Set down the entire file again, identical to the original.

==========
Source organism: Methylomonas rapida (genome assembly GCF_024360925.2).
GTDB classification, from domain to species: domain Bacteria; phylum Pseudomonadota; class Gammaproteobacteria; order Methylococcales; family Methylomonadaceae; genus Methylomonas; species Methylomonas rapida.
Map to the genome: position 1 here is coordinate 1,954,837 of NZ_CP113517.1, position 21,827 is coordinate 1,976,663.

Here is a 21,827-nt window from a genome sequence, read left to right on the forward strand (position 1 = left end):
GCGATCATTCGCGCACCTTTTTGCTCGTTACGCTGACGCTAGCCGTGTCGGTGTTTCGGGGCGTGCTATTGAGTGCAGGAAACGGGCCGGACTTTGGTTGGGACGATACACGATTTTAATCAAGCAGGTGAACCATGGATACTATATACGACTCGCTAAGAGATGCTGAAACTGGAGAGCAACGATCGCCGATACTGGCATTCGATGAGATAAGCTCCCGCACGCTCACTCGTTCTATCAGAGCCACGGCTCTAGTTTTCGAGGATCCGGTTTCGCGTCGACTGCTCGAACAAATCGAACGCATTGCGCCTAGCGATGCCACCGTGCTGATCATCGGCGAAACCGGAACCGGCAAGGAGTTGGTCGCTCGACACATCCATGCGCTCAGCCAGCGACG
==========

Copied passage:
Source organism: Methylomonas rapida (genome assembly GCF_024360925.2).
GTDB classification, from domain to species: domain Bacteria; phylum Pseudomonadota; class Gammaproteobacteria; order Methylococcales; family Methylomonadaceae; genus Methylomonas; species Methylomonas rapida.
Map to the genome: position 1 here is coordinate 1,954,837 of NZ_CP113517.1, position 21,827 is coordinate 1,976,663.

Here is a 21,827-nt window from a genome sequence, read left to right on the forward strand (position 1 = left end):
GCGATCATTCGCGCACCTTTTTGCTCGTTACGCTGACGCTAGCCGTGTCGGTGTTTCGGGGCGTGCTATTGAGTGCAGGAAACGGGCCGGACTTTGGTTGGGACGATACACGATTTTAATCAAGCAGGTGAACCATGGATACTATATACGACTCGCTAAGAGATGCTGAAACTGGAGAGCAACGATCGCCGATACTGGCATTCGATGAGATAAGCTCCCGCACGCTCACTCGTTCTATCAGAGCCACGGCTCTAGTTTTCGAGGATCCGGTTTCGCGTCGACTGCTCGAACAAATCGAACGCATTGCGCCTAGCGATGCCACCGTGCTGATCATCGGCGAAACCGGAACCGGCAAGGAGTTGGTCGCTCGACACATCCATGCGCTCAGCCAGCGACG